Its the Agong’s call or its a republican coup against the palace

The many interpretations of the constitution by academics and politicians in Malaysia in recent days is all about who should and who should not be prime minister in the context of the Yang Di Pertuan Agong’s powers  (King or YDPA). These discussions appears to be an exercise in intellectual skirmishes and navel gazing rather than in proper informed academic discourse.

A difficulty in achieving consensus, consistency and predictability in interpreting Malaysia’s constitution, is explained in Andrew Harding’s “The Constitution of Malaysia”. In one of the chapters of his book he correctly and succinctly addresses the core problem that exists with Malaysia’s constitution. It is to be found in a fundamental flaw arising from a critical omission by drafters of the Malaysian constitution.

Malaysia’s constitution suffers from a fundamental drafting oversight, a defect, in so far as the constitution makes no mention nor provides a guide to constitutional interpretation. There is no legislation either codifying the critical subject of constitutional interpretation or even mentioning it in the constitution. The result is that when judges are seized with a constitutional problem in Malaysia, they approach it as if it were an ordinary piece of legislation as if it were the penal code, the family law act or the corporation’s law.

The preamble to the Malaysian constitution may refer to the constitution as the “supreme law of the land” which  in truth is an American import rather than a factual description of what the constitution really is.

A law (if the constitution is indeed a superior law) is defined as a command of the sovereign (either in parliament or by the King himself) the breach of which carries with it punitive sanctions. None of these qualities are evident in the Malaysian constitution nor can it be supported by the confused rhetoric advanced by Malaysian academics, commentators or jurists alike.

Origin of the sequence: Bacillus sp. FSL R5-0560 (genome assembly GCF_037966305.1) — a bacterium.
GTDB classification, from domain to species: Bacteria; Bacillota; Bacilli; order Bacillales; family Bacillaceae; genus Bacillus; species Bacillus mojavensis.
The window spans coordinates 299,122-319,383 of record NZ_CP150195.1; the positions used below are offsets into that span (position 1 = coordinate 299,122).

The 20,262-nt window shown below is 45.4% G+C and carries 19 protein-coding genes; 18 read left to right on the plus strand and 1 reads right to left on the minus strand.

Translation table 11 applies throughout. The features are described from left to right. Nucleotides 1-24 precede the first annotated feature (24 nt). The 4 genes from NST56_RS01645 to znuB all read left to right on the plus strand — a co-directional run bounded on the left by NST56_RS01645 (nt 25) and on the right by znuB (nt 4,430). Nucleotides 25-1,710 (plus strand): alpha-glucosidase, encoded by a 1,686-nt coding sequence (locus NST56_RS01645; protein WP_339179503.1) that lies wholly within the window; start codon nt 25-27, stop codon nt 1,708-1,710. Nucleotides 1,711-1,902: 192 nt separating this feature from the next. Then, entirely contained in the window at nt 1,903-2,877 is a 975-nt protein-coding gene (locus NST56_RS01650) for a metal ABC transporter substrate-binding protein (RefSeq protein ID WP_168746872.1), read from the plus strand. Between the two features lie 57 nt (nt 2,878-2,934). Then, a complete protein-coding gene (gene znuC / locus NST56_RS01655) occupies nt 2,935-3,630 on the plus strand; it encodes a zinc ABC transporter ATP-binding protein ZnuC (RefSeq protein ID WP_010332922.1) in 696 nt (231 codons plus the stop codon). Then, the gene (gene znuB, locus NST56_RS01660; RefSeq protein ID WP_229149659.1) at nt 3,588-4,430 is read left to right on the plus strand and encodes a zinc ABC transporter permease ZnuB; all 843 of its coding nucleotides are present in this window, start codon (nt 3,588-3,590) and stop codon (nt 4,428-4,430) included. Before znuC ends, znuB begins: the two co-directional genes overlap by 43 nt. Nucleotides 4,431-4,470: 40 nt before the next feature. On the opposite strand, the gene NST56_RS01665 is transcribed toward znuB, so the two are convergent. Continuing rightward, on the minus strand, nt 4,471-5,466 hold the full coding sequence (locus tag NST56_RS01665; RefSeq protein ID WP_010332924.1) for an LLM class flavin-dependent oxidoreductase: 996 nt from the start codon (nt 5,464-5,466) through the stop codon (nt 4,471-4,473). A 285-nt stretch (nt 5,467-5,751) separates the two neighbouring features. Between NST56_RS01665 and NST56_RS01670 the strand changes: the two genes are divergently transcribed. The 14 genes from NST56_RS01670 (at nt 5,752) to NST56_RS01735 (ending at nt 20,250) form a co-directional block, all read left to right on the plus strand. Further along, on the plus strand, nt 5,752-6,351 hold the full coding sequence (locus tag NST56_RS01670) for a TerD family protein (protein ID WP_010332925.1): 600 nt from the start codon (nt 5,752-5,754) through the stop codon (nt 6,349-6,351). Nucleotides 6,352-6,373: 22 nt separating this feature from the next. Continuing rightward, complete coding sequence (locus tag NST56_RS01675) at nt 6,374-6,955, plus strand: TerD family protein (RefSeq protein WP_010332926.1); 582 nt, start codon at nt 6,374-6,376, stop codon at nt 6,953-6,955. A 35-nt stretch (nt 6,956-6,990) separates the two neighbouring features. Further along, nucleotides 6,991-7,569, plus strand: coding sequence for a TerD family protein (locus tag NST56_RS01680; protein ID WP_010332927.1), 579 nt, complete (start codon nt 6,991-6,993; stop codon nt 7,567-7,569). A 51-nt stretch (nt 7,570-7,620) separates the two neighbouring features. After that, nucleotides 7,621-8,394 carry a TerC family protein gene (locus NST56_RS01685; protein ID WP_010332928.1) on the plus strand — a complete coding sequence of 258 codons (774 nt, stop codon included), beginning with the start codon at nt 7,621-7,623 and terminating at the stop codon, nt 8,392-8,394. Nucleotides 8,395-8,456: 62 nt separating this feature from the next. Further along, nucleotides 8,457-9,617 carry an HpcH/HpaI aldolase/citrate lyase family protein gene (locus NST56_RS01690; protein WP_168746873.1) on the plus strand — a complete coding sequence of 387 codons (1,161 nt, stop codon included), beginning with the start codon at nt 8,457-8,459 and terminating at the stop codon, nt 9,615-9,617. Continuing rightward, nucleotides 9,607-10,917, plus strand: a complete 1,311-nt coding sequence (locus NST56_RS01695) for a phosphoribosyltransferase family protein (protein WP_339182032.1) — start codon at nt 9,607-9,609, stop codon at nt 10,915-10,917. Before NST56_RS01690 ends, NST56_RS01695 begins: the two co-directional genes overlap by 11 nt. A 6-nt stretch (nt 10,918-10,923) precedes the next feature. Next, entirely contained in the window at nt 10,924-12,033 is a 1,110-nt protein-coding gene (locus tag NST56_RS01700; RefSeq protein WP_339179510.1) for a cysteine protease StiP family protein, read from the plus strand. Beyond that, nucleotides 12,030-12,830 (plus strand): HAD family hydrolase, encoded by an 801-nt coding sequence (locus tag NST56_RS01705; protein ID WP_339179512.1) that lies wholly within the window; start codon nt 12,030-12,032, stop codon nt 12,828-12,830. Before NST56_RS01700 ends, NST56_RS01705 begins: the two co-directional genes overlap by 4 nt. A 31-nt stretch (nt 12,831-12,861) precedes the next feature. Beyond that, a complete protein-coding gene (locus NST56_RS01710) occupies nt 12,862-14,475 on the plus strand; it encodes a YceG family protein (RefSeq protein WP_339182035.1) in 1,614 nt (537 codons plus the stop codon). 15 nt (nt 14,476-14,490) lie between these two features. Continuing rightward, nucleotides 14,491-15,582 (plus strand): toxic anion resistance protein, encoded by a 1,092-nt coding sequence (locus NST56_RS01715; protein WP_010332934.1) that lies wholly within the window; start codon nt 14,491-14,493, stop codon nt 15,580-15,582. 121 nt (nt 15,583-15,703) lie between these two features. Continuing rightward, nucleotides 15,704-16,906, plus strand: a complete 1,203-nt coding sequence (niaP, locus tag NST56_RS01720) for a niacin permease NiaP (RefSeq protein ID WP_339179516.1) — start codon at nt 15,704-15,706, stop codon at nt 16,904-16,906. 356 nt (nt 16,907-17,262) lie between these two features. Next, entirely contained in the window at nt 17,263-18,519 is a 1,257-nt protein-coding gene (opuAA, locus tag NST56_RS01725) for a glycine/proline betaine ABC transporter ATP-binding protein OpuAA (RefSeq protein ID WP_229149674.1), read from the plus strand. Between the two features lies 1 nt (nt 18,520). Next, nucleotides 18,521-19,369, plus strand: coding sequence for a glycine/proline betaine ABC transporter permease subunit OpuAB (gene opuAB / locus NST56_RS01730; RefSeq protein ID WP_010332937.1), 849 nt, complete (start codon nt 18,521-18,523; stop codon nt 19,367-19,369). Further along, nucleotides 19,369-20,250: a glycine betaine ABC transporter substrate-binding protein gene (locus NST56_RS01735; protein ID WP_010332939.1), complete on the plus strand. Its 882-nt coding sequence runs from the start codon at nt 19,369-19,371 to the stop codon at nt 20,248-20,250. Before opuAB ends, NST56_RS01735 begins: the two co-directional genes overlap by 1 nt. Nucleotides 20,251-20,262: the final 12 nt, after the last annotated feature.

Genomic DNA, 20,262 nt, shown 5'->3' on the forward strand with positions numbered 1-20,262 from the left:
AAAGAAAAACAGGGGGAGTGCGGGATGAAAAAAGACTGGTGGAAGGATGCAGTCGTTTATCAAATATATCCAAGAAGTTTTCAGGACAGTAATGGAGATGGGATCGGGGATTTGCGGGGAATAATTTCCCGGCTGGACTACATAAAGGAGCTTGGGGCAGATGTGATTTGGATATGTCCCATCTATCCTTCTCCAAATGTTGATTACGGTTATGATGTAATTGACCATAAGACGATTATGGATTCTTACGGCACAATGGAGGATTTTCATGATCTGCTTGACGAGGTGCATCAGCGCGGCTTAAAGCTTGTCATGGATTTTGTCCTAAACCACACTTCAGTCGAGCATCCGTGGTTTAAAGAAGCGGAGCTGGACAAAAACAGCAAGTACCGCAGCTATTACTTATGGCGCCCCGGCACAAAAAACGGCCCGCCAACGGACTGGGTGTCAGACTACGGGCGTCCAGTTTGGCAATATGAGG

Secondly, Malaysia’s constitutional framework was imported from Britain as was Fiji’s, India’s Sri Lankas, Nigeria’s and Granada’s as an example. The constitution itself necessarily imports the conventions of the British constitution (the unwritten parts of it). At the feet of every constitution is laid the conventions that effectively underpin its foundations.

In the case of the Malaysian and other commonwealth constitutions they are necessarily pinned down by the conventions imported from the English model without which these other constitutions in their written form are meaningless and profoundly unstable. In Malaysia’s case the absence of the constitutional interpretation contributes to this problem of confusion in interpretation.

The YDPA’s prerogative powers are quite potent and powerful in that are the residual powers of a King which although over time may have fallen into disuse like the Queen’s have, if revived in certain exceptional circumstances may override parliament, the executive branch and judiciary and all their individual and collective powers.

The appointment of a prime minister during a parliamentary term is the prerogative of the YDPA to exercise. Similarly the appointment of a candidate elected or otherwise to the post of prime minister is the prerogative power of the YDPA, although such a precedent has not been identified in Malaysia’s very recent history and its experience with its Anglican constitution as imposed on a largely non Christian polity.

It is not necessary (although the convention) that the party with most seats in parliament will necessarily have the prime minister of the day appointed by the YDPA from its ranks. This follows on from the British constitution and its conventions. And if the history of such exceptional events is to be scrutinized it is not difficult to understand why this makes sense.